To each his or her own (gender-neutral pronoun)

Certainly one of the English language’s most charming grammatical dictums (okay, likely its only charming grammatical dictum) is this: “The male embraces the female.” For hundreds of years, the masculine pronoun did double duty, referring specifically to persons of the male sex and generally to persons of either sex. As such arrangements go, the “universal he” was a happy and practical one.

But we know what happened next: the female shook herself free from the embrace, got a job, and became a single parent—spawning gender-inclusive brats ranging from the unwieldy (“he or she,” “his/her”) to the schizophrenic (“s(he)”). And of course the ubiquitous singular “they,” now so ingrained in our speech and writing habits that it’s often used even when the subject could only be male—for example, in reference to pro football players—lest the mere exclusionary sound of the male pronoun offend, even when used correctly.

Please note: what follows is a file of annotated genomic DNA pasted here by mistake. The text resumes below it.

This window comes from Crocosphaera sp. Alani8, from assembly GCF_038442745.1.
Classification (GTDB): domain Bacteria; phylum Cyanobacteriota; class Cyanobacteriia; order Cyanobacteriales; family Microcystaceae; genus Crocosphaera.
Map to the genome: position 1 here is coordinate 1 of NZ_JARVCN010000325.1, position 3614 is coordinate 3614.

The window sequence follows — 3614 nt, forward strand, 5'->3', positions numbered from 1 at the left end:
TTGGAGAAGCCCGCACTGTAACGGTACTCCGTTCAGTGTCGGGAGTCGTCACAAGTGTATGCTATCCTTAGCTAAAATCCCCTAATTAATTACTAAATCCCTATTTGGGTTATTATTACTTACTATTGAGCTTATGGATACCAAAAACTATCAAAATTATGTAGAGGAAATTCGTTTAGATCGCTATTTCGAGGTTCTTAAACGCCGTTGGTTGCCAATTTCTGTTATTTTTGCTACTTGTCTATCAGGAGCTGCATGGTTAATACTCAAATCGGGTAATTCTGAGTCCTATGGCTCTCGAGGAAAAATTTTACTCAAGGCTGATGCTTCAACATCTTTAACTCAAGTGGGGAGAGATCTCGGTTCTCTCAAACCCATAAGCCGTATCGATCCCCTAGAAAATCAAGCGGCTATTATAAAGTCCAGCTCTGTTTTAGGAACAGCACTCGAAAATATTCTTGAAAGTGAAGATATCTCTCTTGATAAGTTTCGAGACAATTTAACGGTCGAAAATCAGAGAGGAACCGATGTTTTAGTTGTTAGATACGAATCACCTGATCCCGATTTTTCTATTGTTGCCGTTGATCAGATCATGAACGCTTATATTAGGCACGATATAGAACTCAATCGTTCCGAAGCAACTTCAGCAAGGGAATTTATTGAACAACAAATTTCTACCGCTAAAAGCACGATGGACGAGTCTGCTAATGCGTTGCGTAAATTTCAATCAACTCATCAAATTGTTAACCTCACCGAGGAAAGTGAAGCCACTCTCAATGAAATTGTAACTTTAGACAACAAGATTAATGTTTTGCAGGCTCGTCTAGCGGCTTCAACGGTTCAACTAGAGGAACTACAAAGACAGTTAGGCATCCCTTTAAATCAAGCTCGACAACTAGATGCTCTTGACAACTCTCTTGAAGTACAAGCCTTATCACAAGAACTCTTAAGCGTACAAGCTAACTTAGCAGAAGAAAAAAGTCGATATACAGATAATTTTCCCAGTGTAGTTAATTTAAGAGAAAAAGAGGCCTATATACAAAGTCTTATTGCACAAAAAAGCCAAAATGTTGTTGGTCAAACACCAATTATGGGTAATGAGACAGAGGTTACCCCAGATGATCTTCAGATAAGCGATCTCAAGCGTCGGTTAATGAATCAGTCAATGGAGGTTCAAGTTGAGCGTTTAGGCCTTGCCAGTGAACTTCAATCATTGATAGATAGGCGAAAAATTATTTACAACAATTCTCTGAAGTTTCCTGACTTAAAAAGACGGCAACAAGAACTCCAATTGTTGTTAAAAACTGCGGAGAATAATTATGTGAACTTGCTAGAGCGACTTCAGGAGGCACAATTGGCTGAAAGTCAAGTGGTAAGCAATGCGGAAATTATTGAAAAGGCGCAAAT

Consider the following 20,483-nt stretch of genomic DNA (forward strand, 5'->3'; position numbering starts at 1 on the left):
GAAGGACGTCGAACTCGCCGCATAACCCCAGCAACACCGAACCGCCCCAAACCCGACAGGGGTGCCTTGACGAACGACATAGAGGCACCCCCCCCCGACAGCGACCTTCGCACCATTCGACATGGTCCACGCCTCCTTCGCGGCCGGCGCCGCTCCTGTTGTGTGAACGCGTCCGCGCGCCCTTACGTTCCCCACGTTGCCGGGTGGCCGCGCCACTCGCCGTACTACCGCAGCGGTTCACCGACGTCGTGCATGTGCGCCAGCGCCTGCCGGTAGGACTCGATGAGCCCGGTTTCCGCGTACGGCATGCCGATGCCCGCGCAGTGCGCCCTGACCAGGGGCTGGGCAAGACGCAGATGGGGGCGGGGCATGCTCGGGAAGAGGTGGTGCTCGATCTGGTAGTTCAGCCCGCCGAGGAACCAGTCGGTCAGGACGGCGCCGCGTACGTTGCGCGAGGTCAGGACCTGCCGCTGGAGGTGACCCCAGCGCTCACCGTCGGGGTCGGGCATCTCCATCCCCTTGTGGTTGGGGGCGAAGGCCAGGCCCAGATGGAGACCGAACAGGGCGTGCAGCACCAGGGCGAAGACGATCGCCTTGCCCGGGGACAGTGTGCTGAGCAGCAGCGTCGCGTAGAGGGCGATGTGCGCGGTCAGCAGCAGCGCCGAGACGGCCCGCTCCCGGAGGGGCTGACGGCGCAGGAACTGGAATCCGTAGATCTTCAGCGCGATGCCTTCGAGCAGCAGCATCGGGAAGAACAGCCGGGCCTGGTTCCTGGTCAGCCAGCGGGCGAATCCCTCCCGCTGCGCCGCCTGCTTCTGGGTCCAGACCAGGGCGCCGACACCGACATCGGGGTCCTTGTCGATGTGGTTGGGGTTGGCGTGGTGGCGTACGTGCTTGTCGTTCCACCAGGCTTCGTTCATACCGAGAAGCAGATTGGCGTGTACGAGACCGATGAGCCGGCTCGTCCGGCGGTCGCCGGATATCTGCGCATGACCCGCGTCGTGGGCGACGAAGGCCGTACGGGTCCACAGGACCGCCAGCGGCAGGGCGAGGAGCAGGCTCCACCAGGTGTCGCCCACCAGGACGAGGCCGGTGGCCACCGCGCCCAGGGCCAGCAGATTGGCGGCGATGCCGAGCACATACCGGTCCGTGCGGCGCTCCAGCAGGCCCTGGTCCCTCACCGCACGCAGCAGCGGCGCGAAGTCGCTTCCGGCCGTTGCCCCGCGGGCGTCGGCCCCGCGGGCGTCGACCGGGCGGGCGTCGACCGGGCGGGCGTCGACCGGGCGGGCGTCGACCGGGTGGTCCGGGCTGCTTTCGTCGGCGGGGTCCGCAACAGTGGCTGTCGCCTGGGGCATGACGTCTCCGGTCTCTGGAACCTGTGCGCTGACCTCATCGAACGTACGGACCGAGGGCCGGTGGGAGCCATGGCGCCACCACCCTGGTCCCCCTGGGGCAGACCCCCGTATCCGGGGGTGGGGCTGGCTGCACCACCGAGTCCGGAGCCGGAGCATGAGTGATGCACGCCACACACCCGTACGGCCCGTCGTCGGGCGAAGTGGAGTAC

Then there are the tireless efforts of pronoun researchers, working round the clock in secret labs leased from NORAD, to come up with novel solutions that avoid sexism on the one hand and sentences like “England expects that every person will do h(er)is duty” on the other. Unfortunately, as ideas go the Spivak Pronoun and other invented systems rank right up there with Esperanto, the French Republican Calendar, or metric time.

As both a stickler for usage and a reflexive opponent of feminist silliness, I take a special interest in this problem. What will be our gender-neutral pronoun? The Grammar Curmudgeon makes a plea to return to the universal “he,” but I suspect that culturally we’ve passed the point of no return there. The usual alternatives—whether neologisms, clumsy hybrids or conspicuous circumlocutions, or a sort of lingual affirmative-action program in which we all agree to let the female embrace the male for a while—are all wearisome.

I wonder if it’s not time just to bless the (ab)use of “they” and be done with it, like we did with Communion in the hand or altar girls. There’s no reason why the word can’t have two meanings. Other thoughts?

By

Todd M. Aglialoro is the acquisitions editor for Catholic Answers.

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